InstitutionsArtists 18-11-2016

November 18 | $1.1 million work by Njideka Akunyili Crosby smashes artist’s previous record at Sotheby’s

As New York’s autumn sales begin to come to a close, Sotheby’s evening contemporary art auction that took place in New York on November 17 racked up a total of $237.4 million before premium, at the lower end of its $209 million to $302 million estimate.


After the gavel came down on Andy Warhol’s Self Portrait (Fright Wig) halfway through the auction, there was a dramatic exodus from the auction room. Warhol’s work went for $21.5 million before fees, well short of its high estimate of $30 million. Further guests departed after an untitled oil on paper work by Mark Rothko sold for $3.8 million, $300,000 above its low pre-sale estimate. Among the most important moments of the night, Njideka Akunyili Crosby’s Drown sold for $900,000, ($1.1 with buyer’s premium) — three times its high estimate and ten times the artist's previous auction record of $93,750, set last September, also at Sotheby’s. Of the 64 lots offered, only four failed to sell. More information via the Financial Times.

 

Trailblazing Yorkshire gallery Hepworth Wakefield announced yesterday that Macclesfield-born artist Helen Marten is the recipient of the biennial Hepworth Prize for sculpture. The newly established award, which is the UK’s only prize for sculpture, was established to support UK-based artists who have made a significant contribution to the development of contemporary sculpture. The chair of the jury, Simon Wallis, said of the winner: “Helen Marten is one of the strongest and most singular voices working in British art today. Her refined craft and intellectual precision address our relationship to objects and materials in a digital age.” Martin will receive a financial prize of £30,000. Artforum has more.

 

Following the US election’s surprise result, Scott Rothkopf, chief curator and deputy director for programs at the Whitney Biennial, has announced today the theme of the 2017 edition will focus on “who we are as a nation.” The diverse range of featured artists — including, among others, Rafa Esparza, Susan Cianciolo, Aliza Nisenbaum, Henry Taylor, Jessi Reaves and Chemi Rosado-Seijo — vary in their race, gender, sexual orientation and national identities and work across a variety of media. Next year, the biennial will be held in the Whitney’s new downtown premises for the first time, and opens March 17. The New York Times has the full story.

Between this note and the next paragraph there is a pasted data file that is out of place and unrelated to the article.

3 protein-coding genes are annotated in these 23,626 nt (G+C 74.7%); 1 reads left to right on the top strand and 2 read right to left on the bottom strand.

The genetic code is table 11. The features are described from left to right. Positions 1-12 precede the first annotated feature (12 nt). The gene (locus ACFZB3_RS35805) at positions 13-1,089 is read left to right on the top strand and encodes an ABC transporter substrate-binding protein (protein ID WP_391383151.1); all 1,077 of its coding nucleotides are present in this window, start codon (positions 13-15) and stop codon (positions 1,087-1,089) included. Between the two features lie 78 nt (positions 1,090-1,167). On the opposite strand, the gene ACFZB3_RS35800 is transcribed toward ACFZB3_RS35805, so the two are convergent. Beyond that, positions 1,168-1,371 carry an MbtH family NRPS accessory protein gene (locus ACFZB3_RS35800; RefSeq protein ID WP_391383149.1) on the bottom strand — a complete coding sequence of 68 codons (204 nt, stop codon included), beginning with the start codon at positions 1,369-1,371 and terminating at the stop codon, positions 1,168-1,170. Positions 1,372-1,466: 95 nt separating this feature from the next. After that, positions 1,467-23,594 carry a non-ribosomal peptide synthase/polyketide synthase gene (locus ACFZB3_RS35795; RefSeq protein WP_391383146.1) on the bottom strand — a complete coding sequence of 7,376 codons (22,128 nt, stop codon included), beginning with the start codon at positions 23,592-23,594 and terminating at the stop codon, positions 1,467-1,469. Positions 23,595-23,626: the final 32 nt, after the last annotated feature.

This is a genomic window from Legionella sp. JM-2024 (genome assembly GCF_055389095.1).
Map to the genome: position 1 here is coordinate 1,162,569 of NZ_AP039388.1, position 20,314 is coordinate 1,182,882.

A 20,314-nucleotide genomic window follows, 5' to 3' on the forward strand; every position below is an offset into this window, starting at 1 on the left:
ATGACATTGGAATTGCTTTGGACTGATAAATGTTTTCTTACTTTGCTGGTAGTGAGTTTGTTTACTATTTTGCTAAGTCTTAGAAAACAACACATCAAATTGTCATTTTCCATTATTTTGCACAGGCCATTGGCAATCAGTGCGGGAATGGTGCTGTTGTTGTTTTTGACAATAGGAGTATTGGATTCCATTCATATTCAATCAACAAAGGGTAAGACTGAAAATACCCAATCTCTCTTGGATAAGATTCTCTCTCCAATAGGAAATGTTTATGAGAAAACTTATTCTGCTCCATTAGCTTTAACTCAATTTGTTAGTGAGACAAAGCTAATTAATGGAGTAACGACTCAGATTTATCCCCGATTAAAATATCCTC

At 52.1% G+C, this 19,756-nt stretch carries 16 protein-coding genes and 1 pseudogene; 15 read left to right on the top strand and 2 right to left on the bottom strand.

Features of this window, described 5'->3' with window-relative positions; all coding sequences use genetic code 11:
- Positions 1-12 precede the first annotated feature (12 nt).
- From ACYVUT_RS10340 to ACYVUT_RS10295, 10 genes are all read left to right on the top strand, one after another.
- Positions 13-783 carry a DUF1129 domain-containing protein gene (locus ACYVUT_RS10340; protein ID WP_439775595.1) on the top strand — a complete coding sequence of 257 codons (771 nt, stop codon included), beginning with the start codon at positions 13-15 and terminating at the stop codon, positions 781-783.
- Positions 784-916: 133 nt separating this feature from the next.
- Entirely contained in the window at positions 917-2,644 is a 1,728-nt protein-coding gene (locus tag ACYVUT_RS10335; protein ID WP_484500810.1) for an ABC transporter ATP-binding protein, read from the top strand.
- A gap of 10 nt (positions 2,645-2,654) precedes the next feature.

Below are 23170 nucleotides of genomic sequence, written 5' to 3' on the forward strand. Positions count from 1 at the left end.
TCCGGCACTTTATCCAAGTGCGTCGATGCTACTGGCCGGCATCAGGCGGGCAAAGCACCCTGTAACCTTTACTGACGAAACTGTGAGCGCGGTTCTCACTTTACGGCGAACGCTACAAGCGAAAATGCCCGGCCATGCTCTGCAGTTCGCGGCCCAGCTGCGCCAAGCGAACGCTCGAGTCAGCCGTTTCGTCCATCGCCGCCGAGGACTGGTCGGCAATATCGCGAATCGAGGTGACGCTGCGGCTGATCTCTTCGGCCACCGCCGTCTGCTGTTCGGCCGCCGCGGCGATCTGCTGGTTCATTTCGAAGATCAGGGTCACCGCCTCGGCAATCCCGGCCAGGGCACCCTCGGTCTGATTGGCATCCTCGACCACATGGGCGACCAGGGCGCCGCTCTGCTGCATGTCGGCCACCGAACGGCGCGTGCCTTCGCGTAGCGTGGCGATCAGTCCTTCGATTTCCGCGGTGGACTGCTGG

New York’s Outsider Art Fair has announced the list of exhibitors for its 25th edition, which will run from January 19 through January 22, 2017. The list features 60 galleries from 9 countries, which will show work by self-taught artists from their respective regions. Among the galleries are Tokyo’s Yukiko Koide Presents, Creativity Explored in San Francisco and Marseille’s Galerie Polysemie. Read the full list of exhibitors on ARTnews.

 

Paris’ Arab World Institute (l’Institut du monde arabe) has opened a new outpost in Tourcoing, a city in Northern France. The outpost is housed in a 300-square-meter former swimming school, situated in the city center, where over 100 works will be on show. The permanent exhibition, which is free to all, is made up of medieval, modern and contemporary works from the collections of the Arab World Institute Paris, the Louvre and the Musée Delacroix in Paris. Following expansion works, the institution, running on a budget of 1 million per year, will cover a surface of more than 3,000 square meters. Read more (in French) on France 3.

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